Nordicum - Real Estate Annual Finland 2019 - Page 14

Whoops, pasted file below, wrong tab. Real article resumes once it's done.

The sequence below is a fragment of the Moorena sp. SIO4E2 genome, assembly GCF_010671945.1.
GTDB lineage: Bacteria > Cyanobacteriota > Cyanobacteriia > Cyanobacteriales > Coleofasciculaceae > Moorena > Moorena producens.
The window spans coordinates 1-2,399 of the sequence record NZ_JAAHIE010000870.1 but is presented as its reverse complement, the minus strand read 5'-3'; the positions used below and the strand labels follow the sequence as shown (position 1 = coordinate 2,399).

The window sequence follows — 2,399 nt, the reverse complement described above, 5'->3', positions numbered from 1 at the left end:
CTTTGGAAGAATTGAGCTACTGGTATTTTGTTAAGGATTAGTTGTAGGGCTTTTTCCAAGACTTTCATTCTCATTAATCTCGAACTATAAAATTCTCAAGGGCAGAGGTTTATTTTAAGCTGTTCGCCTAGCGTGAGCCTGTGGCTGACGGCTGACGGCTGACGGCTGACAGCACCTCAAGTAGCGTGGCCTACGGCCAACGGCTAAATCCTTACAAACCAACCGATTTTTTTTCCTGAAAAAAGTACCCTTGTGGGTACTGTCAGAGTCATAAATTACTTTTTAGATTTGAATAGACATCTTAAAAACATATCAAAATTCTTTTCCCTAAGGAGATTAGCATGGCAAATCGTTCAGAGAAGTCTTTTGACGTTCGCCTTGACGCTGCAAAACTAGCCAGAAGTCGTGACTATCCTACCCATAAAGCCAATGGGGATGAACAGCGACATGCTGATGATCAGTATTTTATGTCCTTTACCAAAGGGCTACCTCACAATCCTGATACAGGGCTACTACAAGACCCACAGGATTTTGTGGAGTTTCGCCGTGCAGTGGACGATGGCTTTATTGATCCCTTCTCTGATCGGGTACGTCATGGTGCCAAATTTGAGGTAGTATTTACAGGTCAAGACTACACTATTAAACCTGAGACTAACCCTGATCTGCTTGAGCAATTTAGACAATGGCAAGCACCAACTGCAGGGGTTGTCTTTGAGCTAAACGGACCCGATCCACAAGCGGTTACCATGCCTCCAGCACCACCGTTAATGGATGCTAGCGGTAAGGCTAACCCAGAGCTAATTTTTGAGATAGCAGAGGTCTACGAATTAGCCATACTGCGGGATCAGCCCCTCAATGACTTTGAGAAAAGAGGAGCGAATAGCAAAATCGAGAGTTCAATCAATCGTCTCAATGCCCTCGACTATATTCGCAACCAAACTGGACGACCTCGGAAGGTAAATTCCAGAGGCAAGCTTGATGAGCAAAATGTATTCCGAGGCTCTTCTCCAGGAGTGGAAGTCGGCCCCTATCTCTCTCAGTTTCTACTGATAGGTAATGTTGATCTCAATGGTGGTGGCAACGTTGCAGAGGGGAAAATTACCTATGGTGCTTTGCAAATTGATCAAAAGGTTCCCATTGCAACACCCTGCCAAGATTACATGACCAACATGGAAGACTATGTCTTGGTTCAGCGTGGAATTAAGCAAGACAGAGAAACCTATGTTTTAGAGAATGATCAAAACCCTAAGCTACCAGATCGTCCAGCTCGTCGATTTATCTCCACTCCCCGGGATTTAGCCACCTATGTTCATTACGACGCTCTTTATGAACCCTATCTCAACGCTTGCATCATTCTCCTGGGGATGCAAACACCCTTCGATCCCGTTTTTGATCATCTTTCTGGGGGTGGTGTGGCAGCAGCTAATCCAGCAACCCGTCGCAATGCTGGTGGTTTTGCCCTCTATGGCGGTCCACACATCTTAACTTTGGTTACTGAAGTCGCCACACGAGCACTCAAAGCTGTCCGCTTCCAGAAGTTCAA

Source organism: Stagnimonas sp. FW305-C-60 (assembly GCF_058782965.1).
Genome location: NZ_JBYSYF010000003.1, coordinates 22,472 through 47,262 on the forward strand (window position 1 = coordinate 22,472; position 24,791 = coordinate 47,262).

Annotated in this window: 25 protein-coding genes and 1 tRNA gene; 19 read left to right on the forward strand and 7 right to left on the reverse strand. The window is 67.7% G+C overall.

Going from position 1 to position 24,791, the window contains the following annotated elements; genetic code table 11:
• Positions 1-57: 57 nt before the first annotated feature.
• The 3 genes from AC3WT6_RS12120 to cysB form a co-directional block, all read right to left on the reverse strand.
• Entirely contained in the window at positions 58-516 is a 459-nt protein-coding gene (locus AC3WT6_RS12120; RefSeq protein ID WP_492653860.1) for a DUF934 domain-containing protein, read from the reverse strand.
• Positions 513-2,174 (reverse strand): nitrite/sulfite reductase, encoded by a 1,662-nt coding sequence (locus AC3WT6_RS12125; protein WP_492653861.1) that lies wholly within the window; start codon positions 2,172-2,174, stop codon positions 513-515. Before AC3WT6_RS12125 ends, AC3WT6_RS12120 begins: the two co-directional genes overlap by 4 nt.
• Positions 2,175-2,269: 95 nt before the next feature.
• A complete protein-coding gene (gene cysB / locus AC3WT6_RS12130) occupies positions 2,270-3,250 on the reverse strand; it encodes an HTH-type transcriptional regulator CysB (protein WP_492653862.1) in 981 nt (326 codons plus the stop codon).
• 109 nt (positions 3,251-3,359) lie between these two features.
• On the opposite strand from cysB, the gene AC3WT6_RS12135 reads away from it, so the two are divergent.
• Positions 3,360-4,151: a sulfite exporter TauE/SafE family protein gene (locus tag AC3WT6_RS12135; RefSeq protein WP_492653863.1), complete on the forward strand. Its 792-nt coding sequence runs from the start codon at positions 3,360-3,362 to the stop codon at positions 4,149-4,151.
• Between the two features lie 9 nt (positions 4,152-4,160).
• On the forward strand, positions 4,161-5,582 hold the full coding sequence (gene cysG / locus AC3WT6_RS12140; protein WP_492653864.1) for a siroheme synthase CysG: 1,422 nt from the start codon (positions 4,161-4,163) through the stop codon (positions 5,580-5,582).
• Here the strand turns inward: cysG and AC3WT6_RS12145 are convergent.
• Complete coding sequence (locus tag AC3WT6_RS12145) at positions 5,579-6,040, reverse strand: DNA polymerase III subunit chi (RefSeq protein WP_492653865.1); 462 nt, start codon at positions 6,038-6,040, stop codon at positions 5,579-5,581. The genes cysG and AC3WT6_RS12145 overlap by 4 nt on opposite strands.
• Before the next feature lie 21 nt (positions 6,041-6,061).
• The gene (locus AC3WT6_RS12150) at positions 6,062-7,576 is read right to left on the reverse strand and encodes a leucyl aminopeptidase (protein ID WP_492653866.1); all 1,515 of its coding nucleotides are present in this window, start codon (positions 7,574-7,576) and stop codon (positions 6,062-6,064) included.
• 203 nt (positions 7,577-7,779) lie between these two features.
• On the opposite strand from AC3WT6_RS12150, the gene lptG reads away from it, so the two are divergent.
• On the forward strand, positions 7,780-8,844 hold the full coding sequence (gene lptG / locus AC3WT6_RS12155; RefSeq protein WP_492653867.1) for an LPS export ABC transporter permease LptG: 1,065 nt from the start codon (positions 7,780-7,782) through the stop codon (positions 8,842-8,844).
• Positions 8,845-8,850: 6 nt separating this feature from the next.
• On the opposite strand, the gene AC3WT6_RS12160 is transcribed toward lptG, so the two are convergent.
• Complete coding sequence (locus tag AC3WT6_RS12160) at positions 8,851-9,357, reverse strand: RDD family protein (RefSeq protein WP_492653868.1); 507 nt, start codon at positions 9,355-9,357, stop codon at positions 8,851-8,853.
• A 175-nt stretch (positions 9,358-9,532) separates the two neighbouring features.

“When you’re adding 8,000 people every year, it’s no easy job securing sus- tainable growth,” Vapaavuori points out, adding that there are many social, ecologi- cal and economic aspects to consider here. Maintaining a careful balance via solid plan- ning is vital in fighting inequality: “Polarization is a problem that often hits cities the hardest. Helsinki, however, has been a text book example in avoiding 14 Nordicum the traps of polarization,” he says, noting that there’s isn’t a “bad neighborhood” any- where in the capital. Winning Culture Helsinki is young, too. The average age for a Helsinki resident is only 28 years old. How does it feel to be the Mayor of all those Millennials? “It feels great! I only wish I was that young,” Vapaavuori, age 53, grins. Vapaavuori, a former minister and a long-time politician, has been the Mayor now for a year – and seems to enjoy every hectic minute. His forte is wrestling with practical questions where the results mate- rialize quickly – and admits to being ­ impatient when processes drag on indefi- nitely.